4.3. CMB Baryon Density - The Baryon Density At A Few Hundred Thousand Years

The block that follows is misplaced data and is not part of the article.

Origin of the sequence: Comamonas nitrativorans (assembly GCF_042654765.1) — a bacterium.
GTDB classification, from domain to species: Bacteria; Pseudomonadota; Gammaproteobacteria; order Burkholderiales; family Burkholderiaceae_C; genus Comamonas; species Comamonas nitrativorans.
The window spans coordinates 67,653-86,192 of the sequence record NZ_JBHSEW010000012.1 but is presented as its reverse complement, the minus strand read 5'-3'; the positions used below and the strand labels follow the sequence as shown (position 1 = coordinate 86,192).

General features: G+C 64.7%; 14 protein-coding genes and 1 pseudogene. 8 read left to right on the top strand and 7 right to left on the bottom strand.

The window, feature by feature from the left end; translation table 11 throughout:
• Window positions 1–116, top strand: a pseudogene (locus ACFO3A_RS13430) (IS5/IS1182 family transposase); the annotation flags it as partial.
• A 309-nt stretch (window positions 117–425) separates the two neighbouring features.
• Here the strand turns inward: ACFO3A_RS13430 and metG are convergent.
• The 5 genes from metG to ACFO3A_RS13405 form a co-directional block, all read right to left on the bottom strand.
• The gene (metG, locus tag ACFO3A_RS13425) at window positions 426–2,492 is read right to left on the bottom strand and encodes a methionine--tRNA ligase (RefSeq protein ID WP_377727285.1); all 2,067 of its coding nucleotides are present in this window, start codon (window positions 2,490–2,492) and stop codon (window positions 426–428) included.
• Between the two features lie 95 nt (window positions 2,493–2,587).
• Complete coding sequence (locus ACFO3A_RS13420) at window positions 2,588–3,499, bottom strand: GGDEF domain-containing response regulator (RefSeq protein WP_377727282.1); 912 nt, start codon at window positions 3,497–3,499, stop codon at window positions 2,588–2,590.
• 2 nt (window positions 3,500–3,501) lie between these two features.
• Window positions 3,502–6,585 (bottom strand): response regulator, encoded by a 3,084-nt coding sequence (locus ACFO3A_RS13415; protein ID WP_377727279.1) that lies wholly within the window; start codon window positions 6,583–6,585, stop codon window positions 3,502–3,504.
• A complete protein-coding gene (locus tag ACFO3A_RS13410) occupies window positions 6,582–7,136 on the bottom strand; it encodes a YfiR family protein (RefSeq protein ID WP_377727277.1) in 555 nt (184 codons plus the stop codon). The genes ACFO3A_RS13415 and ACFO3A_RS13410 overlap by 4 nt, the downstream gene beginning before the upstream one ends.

As discussed in the first lecture, the early universe is hot and dominated by relativistic particles ("radiation"). As the universe expands and cools, nonrelativistic particles ("matter") come to dominate after a few hundred thousand years, and any preexisting density perturbations can begin to grow under the influence of gravity. On length scales determined by the density of baryons, oscillations ("sound waves") in the baryon-photon fluid develop. At a redshift of z ~ 1100 the electron-proton plasma combines (``recombination) to form neutral hydrogen which is transparent to the CMB photons. Free to travel throughout the post-recombination universe, these CMB photons preserve the record of the baryon-photon oscillations as small temperature fluctuations in the CMB spectrum. Utilizing recent CMB observations (Lee et al. 2001; Netterfield et al. 2002; Halverson et al. 2002), many groups have inferred the intermediate age universe baryon density. The work of our group at OSU (Kneller et al. 2001) is consistent with more detailed analyses and is the one I adopt for the purpose of comparison with the SBBN result: 10 = 6.0 ± 0.6; B h2 = 0.022 ± 0.002.